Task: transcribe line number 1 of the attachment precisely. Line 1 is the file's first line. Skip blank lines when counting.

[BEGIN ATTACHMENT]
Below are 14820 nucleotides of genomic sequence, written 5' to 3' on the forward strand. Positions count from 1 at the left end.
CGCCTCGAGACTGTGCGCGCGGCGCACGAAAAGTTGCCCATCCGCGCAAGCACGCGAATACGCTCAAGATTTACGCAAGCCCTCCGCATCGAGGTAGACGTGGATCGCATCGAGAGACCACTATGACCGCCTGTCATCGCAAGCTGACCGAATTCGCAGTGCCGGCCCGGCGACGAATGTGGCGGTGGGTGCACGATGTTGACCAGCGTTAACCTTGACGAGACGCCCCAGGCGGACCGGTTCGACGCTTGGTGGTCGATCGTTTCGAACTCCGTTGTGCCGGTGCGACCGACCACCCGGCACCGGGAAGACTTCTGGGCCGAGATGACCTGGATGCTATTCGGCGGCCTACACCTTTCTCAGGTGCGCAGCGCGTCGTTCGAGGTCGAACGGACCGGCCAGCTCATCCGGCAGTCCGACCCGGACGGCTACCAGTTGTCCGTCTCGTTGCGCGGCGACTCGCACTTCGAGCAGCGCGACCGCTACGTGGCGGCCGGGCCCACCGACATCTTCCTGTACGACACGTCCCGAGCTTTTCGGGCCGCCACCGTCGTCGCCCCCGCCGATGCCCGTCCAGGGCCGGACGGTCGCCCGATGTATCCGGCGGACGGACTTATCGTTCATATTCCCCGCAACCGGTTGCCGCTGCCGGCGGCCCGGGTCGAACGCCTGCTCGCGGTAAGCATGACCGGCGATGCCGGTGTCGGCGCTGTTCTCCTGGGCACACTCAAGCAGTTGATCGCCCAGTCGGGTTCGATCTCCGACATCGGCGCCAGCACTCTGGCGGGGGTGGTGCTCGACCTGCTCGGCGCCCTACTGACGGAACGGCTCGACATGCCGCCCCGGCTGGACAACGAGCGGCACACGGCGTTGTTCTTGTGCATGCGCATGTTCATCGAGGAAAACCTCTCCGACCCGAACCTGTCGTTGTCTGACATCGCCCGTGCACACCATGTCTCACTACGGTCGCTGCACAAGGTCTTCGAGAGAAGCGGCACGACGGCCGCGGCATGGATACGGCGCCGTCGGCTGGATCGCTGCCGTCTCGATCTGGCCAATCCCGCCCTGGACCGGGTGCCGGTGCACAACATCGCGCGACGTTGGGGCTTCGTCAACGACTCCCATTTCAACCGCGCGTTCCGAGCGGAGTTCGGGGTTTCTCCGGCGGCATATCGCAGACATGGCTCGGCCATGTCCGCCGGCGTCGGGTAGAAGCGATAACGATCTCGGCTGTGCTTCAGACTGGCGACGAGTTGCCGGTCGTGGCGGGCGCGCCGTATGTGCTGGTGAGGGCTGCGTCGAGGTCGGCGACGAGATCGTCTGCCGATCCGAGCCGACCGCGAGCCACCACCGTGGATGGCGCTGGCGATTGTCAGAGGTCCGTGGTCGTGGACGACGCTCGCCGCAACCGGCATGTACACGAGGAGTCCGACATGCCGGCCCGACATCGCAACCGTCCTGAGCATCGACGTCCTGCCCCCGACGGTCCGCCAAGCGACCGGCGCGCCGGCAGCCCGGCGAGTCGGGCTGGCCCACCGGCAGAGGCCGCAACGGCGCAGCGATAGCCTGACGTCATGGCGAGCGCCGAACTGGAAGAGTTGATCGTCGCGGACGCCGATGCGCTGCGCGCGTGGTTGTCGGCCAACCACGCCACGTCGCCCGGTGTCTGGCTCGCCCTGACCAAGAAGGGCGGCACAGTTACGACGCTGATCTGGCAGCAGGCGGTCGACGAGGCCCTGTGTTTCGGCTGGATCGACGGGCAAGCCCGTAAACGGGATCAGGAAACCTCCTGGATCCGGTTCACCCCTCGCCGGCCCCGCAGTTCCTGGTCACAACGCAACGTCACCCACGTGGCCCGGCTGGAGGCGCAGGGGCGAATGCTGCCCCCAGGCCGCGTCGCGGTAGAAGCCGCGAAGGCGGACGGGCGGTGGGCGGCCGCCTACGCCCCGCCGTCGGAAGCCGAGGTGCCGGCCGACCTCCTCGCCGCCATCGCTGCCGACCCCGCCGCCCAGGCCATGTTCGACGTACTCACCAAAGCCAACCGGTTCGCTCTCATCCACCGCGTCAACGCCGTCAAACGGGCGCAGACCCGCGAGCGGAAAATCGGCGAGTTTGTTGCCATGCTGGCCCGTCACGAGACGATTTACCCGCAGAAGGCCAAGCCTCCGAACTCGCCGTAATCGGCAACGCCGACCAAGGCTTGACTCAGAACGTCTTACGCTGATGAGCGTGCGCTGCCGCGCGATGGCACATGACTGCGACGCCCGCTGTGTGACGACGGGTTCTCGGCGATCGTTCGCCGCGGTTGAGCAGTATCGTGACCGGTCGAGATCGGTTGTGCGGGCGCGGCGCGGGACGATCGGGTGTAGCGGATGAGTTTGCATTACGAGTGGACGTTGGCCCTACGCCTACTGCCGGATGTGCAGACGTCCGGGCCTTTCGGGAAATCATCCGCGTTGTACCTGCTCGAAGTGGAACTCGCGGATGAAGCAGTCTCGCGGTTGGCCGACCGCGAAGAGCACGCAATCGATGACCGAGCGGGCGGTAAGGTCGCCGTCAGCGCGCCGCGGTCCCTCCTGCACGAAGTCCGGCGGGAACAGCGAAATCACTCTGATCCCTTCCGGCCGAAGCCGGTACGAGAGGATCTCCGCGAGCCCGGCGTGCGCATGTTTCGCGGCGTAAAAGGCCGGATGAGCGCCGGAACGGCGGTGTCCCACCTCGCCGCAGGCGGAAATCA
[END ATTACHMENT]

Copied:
Below are 14820 nucleotides of genomic sequence, written 5' to 3' on the forward strand. Positions count from 1 at the left end.